And, if not, maybe you were bored for a reason.

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Revelations

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Hello, all!
This will be a quick post because it’s nearly 1am and I have to wake up bright and early tomorrow morning! We are creeping up on the mid-week-hump of the WTAMU Writers’ Academy (longer post on this later) and I am soaking up every ounce of creative energy I can this week. While plotting my Zodiacal Dystopian story, I had the realization that really had nothing to do with it–or with the story I am currently writing.

Do you ever just feel like a story is calling to you, asking for attention? Well, that’s how I felt today about the third book in The Underground Series, Alder. It’s the last of this series. My favorite of the three. And I feel like I need to dedicate more time to going through it. I think I got so caught up in the whirlwind of this past year. First writing a book in 6 weeks, then writing another book in 3 months, then finishing another book in ONE month (NaNoWriMo). Then, of course, I published Oaken and jumped into editing Ash and getting it ready for publication. All of these things somehow made my writer’s brain think that it always has to be moving forward, pumping out product, delivering something and in a timely manner.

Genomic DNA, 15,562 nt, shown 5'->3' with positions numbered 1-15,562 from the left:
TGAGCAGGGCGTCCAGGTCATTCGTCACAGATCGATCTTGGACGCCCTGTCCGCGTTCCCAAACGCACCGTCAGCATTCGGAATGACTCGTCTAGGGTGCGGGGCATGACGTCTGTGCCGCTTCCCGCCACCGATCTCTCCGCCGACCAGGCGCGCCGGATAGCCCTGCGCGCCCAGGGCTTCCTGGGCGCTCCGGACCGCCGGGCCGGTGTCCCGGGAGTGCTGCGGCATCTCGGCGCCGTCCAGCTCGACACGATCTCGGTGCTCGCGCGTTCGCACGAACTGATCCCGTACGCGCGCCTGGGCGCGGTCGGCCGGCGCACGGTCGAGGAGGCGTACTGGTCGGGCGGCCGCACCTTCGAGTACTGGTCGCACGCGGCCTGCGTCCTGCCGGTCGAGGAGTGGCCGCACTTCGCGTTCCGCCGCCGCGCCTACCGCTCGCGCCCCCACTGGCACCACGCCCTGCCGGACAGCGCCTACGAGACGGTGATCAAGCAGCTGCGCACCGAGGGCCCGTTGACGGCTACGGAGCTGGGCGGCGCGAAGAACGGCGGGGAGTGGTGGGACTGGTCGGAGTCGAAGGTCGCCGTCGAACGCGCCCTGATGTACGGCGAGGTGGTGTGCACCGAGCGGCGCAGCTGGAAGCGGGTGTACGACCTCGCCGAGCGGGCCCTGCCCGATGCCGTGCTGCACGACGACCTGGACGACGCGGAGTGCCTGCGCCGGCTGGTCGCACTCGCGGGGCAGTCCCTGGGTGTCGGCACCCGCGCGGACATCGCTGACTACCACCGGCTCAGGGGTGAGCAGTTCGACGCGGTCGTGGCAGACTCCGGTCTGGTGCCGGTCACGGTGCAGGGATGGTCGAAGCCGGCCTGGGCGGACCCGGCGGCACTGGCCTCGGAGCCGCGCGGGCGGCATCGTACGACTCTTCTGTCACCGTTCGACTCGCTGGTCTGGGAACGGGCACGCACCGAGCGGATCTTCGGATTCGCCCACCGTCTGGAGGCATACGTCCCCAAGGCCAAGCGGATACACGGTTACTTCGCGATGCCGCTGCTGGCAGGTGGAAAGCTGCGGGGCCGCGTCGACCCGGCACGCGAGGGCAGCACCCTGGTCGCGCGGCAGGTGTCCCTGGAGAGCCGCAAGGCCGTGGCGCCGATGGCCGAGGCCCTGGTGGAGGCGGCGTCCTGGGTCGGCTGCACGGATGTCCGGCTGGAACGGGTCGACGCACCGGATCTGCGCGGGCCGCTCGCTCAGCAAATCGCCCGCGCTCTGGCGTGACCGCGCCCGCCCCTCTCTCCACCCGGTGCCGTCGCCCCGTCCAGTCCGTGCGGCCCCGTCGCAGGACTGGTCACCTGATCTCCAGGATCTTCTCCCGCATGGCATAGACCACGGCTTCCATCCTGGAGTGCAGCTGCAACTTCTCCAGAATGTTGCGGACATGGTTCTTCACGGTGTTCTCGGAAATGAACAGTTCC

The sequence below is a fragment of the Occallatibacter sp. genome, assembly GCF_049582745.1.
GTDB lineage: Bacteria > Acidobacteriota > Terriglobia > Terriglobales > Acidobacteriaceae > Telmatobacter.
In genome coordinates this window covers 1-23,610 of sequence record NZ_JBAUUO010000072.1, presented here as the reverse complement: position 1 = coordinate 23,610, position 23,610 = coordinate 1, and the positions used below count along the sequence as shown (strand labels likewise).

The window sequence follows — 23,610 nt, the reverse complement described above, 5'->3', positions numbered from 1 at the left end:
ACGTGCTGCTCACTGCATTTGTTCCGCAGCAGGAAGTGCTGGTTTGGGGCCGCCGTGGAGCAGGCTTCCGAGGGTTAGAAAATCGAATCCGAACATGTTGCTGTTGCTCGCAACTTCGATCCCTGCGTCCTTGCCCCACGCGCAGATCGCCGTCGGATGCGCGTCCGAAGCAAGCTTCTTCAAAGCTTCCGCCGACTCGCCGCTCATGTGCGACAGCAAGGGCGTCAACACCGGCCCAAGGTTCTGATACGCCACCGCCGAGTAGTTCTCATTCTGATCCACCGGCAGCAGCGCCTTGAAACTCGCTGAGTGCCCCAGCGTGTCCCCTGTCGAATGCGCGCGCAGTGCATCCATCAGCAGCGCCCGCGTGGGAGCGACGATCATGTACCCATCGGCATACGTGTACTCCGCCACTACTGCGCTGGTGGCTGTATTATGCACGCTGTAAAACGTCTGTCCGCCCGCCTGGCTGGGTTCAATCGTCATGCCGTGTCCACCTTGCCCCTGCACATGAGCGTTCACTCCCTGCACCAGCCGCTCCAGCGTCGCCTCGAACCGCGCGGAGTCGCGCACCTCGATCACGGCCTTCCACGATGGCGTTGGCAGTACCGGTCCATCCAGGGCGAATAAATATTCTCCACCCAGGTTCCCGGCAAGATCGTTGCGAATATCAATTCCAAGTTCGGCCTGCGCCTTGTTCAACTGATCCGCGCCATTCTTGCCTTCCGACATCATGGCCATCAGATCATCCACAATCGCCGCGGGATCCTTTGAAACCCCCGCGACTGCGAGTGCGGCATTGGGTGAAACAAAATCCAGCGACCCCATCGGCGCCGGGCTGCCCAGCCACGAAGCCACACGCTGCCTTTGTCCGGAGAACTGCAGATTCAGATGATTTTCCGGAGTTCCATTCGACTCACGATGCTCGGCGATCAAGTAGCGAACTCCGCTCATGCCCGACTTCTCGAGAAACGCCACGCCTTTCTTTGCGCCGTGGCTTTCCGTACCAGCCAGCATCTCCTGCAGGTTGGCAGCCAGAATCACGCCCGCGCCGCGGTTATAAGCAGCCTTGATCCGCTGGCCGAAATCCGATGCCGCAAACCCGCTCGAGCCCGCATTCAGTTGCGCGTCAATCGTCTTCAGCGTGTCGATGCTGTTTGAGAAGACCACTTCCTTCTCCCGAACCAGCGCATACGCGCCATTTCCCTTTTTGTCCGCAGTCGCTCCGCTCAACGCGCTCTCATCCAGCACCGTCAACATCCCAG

But the fact that Alder is pushing at my brain when I’m really “supposed” to be writing Soren (the second book in The Halo Series) has to be a sign of sorts. I realized…it’s okay to not always be producing. I’m not a machine. I’m not a publishing house. Creativity will run dry like a once-damp rag that’s been aggressively twisted into a tight cord, wringing out all of those juicy ideas. I’ve always been–well, except for my first book–a tight writer. I’m an English teacher and a grammar freak. I make sure that my book is at least grammatically clean the first go around. So, I’ve never done much deep editing.

But I feel like I should take a closer look. Go a little deeper. I feel like Alder is telling me to do that, and I feel like that’s why Soren has been such a pain to write. I don’t think I’m supposed to be writing it this moment. I thought I was supposed to be writing because it’s been a whole–gasp–six months since I’ve completed a novel! That just won’t do! I must write! I must produce! I must deliver! Well, I must also deliver a quality product. Forcing my creativity and skimping on editing in favor of more writing will not deliver quality.

We live in a world where people feel they can demand artists to create for them because they are used to binge watching/reading things now. In the age of Netflix, we crave that. We don’t want to wait. “Give me more books!” “When are you going to put out your next one?!” “Hurry up and write the next one!” But I think instead of saying, “Okay, okay, I’m working on it,” I’ll calmly say, “All in good time.” Because that’s what each of my books deserves. Good time.